Will Facebook's Thoughts API Eliminate the Mouse and Keyboard?

At its annual F8 developer conference, Facebook announced a beta trial of its Thoughts project. Thoughts is a collaboration between Facebook and the research community that has set a goal of typing 100 words per minute, 5x faster than typing on a smartphone, straight from someone's brain. The interface between the brain and the integrated app is the Thoughts API that bypasses the need for keyboard, words, or other motor functions.

In her keynote presentation, Facebook's Regina Dugan described a fundamental problem with human communication. Humans can process the data equivalent of 4 - 40 high definition movies each second, but can only speak at a rate equal to a 1980 modem. Dugan concluded: "Speech is essentially a compression algorithm, and a lousy one at that." Facebook has partnered with 60 scientists and researchers from institutions such as UCSF, John Hopkins, and Berkley to directly connect the brain with apps.

The Thoughts API already has bindings available for JavaScript. Accordingly, integrating is simple. For those concerned about decoding personal thoughts, Facebook claims the Thoughts API only accesses thoughts users have affirmatively decided to share by sending them to speech centers of the brain. Dugan analogizes the concept to photo taking and sharing. People take many pictures, but only choose to share some of them. The same will be true of thoughts captured and shared via the Thought API.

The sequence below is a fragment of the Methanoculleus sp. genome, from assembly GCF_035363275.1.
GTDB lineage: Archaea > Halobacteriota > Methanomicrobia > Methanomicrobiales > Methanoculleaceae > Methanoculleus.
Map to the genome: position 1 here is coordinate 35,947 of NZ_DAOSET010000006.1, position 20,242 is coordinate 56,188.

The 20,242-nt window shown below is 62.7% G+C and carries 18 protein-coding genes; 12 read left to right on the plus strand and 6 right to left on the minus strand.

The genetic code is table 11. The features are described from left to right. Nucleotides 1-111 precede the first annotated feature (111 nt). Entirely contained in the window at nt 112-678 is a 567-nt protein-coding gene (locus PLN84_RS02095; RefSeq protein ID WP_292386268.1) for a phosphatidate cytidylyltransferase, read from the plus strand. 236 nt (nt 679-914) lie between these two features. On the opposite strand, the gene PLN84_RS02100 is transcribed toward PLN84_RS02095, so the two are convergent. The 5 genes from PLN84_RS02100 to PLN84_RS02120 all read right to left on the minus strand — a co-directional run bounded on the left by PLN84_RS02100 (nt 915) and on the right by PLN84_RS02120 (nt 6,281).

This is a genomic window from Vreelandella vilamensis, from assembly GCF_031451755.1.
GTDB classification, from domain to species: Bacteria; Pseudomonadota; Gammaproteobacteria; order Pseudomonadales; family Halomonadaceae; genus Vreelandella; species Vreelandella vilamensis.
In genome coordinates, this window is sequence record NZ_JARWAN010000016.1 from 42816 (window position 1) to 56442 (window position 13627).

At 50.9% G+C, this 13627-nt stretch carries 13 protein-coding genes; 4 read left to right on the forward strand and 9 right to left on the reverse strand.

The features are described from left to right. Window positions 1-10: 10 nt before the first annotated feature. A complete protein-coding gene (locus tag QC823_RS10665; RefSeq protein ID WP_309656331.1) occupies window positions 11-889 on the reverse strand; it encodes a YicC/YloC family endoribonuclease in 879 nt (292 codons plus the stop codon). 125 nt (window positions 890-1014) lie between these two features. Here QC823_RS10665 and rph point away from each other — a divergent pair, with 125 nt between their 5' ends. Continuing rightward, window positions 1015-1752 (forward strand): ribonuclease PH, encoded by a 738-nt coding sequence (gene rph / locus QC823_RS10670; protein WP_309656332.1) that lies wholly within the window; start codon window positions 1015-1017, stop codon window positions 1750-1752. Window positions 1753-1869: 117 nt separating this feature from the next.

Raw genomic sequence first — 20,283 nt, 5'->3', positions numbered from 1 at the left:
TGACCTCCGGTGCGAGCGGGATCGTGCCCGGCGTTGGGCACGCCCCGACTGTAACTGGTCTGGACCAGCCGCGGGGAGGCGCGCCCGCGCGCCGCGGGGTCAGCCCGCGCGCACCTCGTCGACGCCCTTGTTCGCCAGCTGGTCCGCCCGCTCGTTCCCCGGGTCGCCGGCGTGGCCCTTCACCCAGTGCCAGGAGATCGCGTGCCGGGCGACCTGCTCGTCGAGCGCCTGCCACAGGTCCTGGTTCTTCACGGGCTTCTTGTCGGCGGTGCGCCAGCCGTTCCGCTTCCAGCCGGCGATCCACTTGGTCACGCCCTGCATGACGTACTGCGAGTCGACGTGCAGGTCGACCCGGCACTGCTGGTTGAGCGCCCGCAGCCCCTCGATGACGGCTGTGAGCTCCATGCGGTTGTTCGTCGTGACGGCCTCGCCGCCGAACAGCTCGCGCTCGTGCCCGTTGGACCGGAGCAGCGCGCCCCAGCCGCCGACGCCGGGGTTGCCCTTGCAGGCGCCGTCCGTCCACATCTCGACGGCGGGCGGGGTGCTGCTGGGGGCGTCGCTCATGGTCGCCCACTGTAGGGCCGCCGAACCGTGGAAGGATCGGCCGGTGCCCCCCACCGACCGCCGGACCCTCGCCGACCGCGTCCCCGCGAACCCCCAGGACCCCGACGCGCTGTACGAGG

Facebook envisions limitless examples for this new augmented reality feature. At the basic level, users can send texts or emails without taking out a phone. However, exploring more options that Facebook suggests makes one wonder how much control one might have over the thoughts that are shared. Consider three examples shared on the project's GitHub site:

  • News: learn what events and topics people are thinking about in real-time
  • Commerce: target customers who are thinking of purchasing your product
  • Law Enforcement: detect people's intentions to commit crimes and prevent them from ever happening

It's clear, the ethical ramifications of successful project completion must be further explored. But, the tech is intriguing and it could lead to at least a cool new tool, and at most a fundamental shift in the way humans communicate with each other and the world around them. For those interested in exploring more, apply to participate in the beta.

Eric Carter Eric the founder of Dartsand and Corporate Counsel for a specialty technology distributor. He is a frequent contributor to technology media outlets and also serves as primary legal counsel for multiple startups in the Real Estate, Virtual Assistant, and Software Development Industries. Follow me on Google+

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Comments(1)

Mikelowndes

Not sure I want anyone to hear the stuff I subvocalise...